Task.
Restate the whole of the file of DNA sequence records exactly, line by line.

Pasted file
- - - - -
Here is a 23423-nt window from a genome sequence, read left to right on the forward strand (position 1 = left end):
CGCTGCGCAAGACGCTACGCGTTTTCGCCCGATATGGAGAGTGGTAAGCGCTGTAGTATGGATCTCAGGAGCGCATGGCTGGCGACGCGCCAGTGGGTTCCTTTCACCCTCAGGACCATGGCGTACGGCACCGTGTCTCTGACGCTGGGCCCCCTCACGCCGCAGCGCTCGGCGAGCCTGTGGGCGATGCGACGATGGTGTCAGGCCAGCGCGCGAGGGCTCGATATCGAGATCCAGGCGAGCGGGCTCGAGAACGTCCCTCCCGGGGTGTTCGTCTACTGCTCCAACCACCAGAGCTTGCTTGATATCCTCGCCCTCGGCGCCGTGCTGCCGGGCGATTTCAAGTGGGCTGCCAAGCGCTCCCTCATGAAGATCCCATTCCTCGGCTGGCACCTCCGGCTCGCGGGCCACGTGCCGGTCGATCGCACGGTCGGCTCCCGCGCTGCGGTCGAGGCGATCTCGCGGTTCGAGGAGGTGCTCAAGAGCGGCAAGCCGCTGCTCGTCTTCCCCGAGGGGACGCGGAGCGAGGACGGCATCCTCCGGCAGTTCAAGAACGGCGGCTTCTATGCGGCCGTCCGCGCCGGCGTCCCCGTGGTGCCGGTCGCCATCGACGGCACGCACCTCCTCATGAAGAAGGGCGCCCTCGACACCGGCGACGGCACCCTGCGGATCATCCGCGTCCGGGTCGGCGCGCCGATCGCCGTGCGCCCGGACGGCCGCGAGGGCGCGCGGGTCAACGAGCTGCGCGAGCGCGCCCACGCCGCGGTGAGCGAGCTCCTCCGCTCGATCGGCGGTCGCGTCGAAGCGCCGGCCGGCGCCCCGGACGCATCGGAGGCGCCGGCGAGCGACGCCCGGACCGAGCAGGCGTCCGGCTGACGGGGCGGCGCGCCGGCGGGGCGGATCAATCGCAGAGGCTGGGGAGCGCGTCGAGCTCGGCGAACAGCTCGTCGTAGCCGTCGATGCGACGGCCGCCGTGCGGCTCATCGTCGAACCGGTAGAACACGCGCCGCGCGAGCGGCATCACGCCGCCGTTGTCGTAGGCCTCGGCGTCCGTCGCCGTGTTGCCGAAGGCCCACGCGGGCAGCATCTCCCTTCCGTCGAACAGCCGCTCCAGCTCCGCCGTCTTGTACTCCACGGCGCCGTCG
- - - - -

Here is a 23423-nt window from a genome sequence, read left to right on the forward strand (position 1 = left end):
CGCTGCGCAAGACGCTACGCGTTTTCGCCCGATATGGAGAGTGGTAAGCGCTGTAGTATGGATCTCAGGAGCGCATGGCTGGCGACGCGCCAGTGGGTTCCTTTCACCCTCAGGACCATGGCGTACGGCACCGTGTCTCTGACGCTGGGCCCCCTCACGCCGCAGCGCTCGGCGAGCCTGTGGGCGATGCGACGATGGTGTCAGGCCAGCGCGCGAGGGCTCGATATCGAGATCCAGGCGAGCGGGCTCGAGAACGTCCCTCCCGGGGTGTTCGTCTACTGCTCCAACCACCAGAGCTTGCTTGATATCCTCGCCCTCGGCGCCGTGCTGCCGGGCGATTTCAAGTGGGCTGCCAAGCGCTCCCTCATGAAGATCCCATTCCTCGGCTGGCACCTCCGGCTCGCGGGCCACGTGCCGGTCGATCGCACGGTCGGCTCCCGCGCTGCGGTCGAGGCGATCTCGCGGTTCGAGGAGGTGCTCAAGAGCGGCAAGCCGCTGCTCGTCTTCCCCGAGGGGACGCGGAGCGAGGACGGCATCCTCCGGCAGTTCAAGAACGGCGGCTTCTATGCGGCCGTCCGCGCCGGCGTCCCCGTGGTGCCGGTCGCCATCGACGGCACGCACCTCCTCATGAAGAAGGGCGCCCTCGACACCGGCGACGGCACCCTGCGGATCATCCGCGTCCGGGTCGGCGCGCCGATCGCCGTGCGCCCGGACGGCCGCGAGGGCGCGCGGGTCAACGAGCTGCGCGAGCGCGCCCACGCCGCGGTGAGCGAGCTCCTCCGCTCGATCGGCGGTCGCGTCGAAGCGCCGGCCGGCGCCCCGGACGCATCGGAGGCGCCGGCGAGCGACGCCCGGACCGAGCAGGCGTCCGGCTGACGGGGCGGCGCGCCGGCGGGGCGGATCAATCGCAGAGGCTGGGGAGCGCGTCGAGCTCGGCGAACAGCTCGTCGTAGCCGTCGATGCGACGGCCGCCGTGCGGCTCATCGTCGAACCGGTAGAACACGCGCCGCGCGAGCGGCATCACGCCGCCGTTGTCGTAGGCCTCGGCGTCCGTCGCCGTGTTGCCGAAGGCCCACGCGGGCAGCATCTCCCTTCCGTCGAACAGCCGCTCCAGCTCCGCCGTCTTGTACTCCACGGCGCCGTCG